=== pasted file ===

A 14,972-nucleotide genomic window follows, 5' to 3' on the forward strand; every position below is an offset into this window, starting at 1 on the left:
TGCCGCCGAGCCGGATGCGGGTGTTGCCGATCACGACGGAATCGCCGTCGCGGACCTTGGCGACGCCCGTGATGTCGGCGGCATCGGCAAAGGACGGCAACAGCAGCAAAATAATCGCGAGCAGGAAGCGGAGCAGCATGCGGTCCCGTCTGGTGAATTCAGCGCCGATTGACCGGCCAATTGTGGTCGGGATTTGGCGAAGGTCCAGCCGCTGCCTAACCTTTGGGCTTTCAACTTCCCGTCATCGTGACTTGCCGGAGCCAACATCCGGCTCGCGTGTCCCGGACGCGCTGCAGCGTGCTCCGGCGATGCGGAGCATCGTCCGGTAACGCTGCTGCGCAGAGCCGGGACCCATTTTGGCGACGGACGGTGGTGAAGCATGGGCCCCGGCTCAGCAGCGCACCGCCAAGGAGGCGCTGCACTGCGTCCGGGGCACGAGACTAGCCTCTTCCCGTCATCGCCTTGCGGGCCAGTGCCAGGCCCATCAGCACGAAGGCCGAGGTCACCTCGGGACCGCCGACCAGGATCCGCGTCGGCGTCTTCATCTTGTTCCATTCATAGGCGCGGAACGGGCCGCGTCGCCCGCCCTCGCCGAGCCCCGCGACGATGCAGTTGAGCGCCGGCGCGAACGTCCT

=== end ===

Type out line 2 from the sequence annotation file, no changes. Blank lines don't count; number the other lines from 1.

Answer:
TGCCGCCGAGCCGGATGCGGGTGTTGCCGATCACGACGGAATCGCCGTCGCGGACCTTGGCGACGCCCGTGATGTCGGCGGCATCGGCAAAGGACGGCAACAGCAGCAAAATAATCGCGAGCAGGAAGCGGAGCAGCATGCGGTCCCGTCTGGTGAATTCAGCGCCGATTGACCGGCCAATTGTGGTCGGGATTTGGCGAAGGTCCAGCCGCTGCCTAACCTTTGGGCTTTCAACTTCCCGTCATCGTGACTTGCCGGAGCCAACATCCGGCTCGCGTGTCCCGGACGCGCTGCAGCGTGCTCCGGCGATGCGGAGCATCGTCCGGTAACGCTGCTGCGCAGAGCCGGGACCCATTTTGGCGACGGACGGTGGTGAAGCATGGGCCCCGGCTCAGCAGCGCACCGCCAAGGAGGCGCTGCACTGCGTCCGGGGCACGAGACTAGCCTCTTCCCGTCATCGCCTTGCGGGCCAGTGCCAGGCCCATCAGCACGAAGGCCGAGGTCACCTCGGGACCGCCGACCAGGATCCGCGTCGGCGTCTTCATCTTGTTCCATTCATAGGCGCGGAACGGGCCGCGTCGCCCGCCCTCGCCGAGCCCCGCGACGATGCAGTTGAGCGCCGGCGCGAACGTCCT